A Single Dad & His Son on “How to Be Single”
Bruce Fretts: I took my almost 20-year-old son, Jed, to see How to Be Single, since we’re both single and we don’t have dates for Valentine’s Day. So what did you think of the movie—was it realistic?
Jed: I could definitely relate to Dakota Johnson’s character. The way she goes after guys is pretty much the same way I pursue girls. I get caught in the dicksand.
Bruce: Ok, you’d better explain what that means. It’s a concept that’s introduced by Rebel Wilson’s character, who’s Dakota Johnson’s party-hearty friend.
Jed: Dicksand is when the prospect of a relationship comes about, you just become completely enveloped in it and you don’t really think straight.
Bruce: It’s like you’re caught in quicksand.
Jed: That’s what I do. My last relationship, she put a lot of pressure on me to say, “I love you,” then when I said it, her response was, “No, you don’t.” And the day after that, I broke up with her.
Bruce: I think the problem might have been that she’s an acting student. They tend to like a lot of drama.
Jed: She also thought Deadpool was an action movie, so that was a deal breaker, too. I said we should see it, and she said, “No, it’s an action movie.” I said, “No, it’s a hilarious movie.”
Bruce: So that’s why you saw Deadpool with me last night? I think you liked it better than I did.
Jed: It’s my favorite movie ever.
Bruce: I didn’t love it for the same reason I didn’t love How to Be Single. I find little bits of Ryan Reynolds and Rebel Wilson go a long way for me. And Ryan Reynolds is really in your face all the way through Deadpool, even though his face is mostly covered by a mask. I just don’t find Ryan Reynolds or Rebel Wilson all that funny, although I liked them more here than in anything I’ve ever seen in them before.
Jed: I’m very much attracted to Rebel Wilson. It’s weird, but there’s something about her.
Bruce: That’s fine, you can be attracted to Rebel Wilson.
Jed: I like the thickies, what can I say?
Bruce: She has no trouble getting guys through the whole movie, unlike Dakota Johnson, who’s adorable, and Alison Brie, who’s even more adorable…
Jed: Dave Franco’s a lucky man. I know that from Wikipedia.
Bruce: Then there’s Leslie Mann, who’s a very attractive older woman…
Jed: You can say MILF.
Bruce: But she’s not a mom in the movie. That’s her whole storyline: She’s Dakota’s sister, and she’s never had a baby, but she’s an OB/GYN so she delivers all these babies. Then she gets pregnant on her own via IVF.
Jed: She gets into a relationship, and she’s afraid to tell him.
Bruce: I didn’t believe she could hide being pregnant from him for so long. The other thing that bothered me is it felt like a movie set in New York City by people who’d never been to New York City. It starts with Taylor Swift’s “Welcome to New York”…
Jed: Which is the ultimate tourist song.
Bruce: They keep hanging out in random neighborhoods where cool single people never go. Like, by Madison Square Garden. I think they were making up street names. Dakota Johnson says she lives at Second and Barry Street. There is no Barry Street in Manhattan, only in Staten Island and the Bronx. I know that from GoogleMaps.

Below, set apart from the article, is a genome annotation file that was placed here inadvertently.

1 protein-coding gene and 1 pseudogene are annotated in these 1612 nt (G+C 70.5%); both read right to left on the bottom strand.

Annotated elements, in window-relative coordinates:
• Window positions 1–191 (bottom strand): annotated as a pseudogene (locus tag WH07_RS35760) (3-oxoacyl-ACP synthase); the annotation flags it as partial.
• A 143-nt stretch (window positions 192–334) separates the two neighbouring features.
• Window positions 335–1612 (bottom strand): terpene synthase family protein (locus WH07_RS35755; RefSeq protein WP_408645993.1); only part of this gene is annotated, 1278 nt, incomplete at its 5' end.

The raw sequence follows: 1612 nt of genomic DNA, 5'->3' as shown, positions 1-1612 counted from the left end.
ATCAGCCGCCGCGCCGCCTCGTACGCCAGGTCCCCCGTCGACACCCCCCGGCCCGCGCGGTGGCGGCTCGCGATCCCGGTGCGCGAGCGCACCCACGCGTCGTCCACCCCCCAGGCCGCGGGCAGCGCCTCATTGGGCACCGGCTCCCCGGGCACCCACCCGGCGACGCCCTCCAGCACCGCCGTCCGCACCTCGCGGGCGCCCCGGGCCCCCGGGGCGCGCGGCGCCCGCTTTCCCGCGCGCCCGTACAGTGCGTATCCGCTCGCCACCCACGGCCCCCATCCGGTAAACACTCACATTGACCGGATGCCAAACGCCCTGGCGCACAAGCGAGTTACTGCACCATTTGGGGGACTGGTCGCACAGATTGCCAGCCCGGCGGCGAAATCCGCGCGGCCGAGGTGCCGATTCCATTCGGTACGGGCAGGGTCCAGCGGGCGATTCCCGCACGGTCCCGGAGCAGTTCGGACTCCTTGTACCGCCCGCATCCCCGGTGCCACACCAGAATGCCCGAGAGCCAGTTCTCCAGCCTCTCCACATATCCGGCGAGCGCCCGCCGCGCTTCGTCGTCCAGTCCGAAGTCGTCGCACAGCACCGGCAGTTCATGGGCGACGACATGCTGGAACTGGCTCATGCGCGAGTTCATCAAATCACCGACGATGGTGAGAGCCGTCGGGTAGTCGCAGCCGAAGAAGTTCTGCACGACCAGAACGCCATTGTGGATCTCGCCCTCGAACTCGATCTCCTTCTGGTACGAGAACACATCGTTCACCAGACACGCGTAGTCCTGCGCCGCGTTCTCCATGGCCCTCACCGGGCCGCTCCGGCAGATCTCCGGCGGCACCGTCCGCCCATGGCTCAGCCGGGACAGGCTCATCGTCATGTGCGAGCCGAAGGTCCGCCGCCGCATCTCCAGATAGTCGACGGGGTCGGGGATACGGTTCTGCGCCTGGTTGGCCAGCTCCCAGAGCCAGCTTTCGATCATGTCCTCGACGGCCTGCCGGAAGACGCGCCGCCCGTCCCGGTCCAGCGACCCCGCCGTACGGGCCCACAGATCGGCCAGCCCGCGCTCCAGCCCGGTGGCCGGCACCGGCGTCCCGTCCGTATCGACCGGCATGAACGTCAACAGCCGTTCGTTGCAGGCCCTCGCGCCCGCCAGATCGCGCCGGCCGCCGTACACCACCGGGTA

Jed: I’m pretty sure they were in Jamaica, Queens at one point.
Bruce: Plus, Dakota’s character keeps saying she wants to see “the Rockefeller tree.” Nobody says that. They say “the Rockefeller Center Christmas tree.” Or just “the tree.”
Jed: “That big ass tree.”
Bruce: Also, I thought the male characters were all pretty one-dimensional.
Jed: They were all assholes, pretty much.
Bruce: My favorite male character, Colin Jost’s character, was barely in it.
Jed: I love Colin Jost. And he has the same infectious smile he has on “Weekend Update,” so you think he’s got to be a great guy.
Bruce: He’s a jerk, but he does make a great joke about how Martin Luther King Day is the best holiday for a breakup. Then he’s gone. Alison Brie’s character keeps disappearing, and I wanted to see more of her.
Jed: This bartender falls in love with her, and she’s just gotten into a great relationship with Jason Mantzoukas’ character. So you’re supposed to root for her to get together with the bartender? It was very confusing.
Bruce: The three giggling teenage girls in the row in front of us, who were not old enough to see an R-rated movie on their own and were texting through the entire movie, gasped in horror when they kissed because Jason’s not a conventionally handsome guy.
Jed: I’m used to seeing him as Rafi on The League, so I was a little alarmed that he wasn’t acting crazy.
Bruce: He usually plays jerks, so it was good to see him play a nice guy for once. The weirdest thing about the movie is they make a big deal out of different holidays, like how hard it is to be alone over Christmas, but they make Santa Con and St. Patrick’s Day look like really fun times in the city.
Jed: Those are the most terrifying times to be in the subway.
Bruce: You should avoid the city on those days because you’re going to get vomited on. Believe me, I speak from experience. They skip from Christmas to St. Patrick’s Day because they want to flash forward three months in Dakota’s relationship with Damon Wayans Jr.’s character, who’s a widower that introduces her to his daughter, then gets upset when she bonds with the kid because she’s not her mother.
Jed: That made no sense. She’s happy—we can’t have that!
Bruce: So they totally skip over Valentine’s Day! This movie is coming out on Valentine’s Day weekend, obviously capitalizing on the holiday, yet they don’t cover how it sucks to be single on Valentine’s Day. As you and I both know.
Jed: Yup. I was happy with the moral, though, because not everybody ended up in a relationship. And they were happy anyway.
Bruce: That makes me feel a little bit better about being alone on Valentine’s Day. Except I’m not alone because I have you and your sister and our dog, Clementine.
Jed: And I have Tinder.
Bruce: We both do.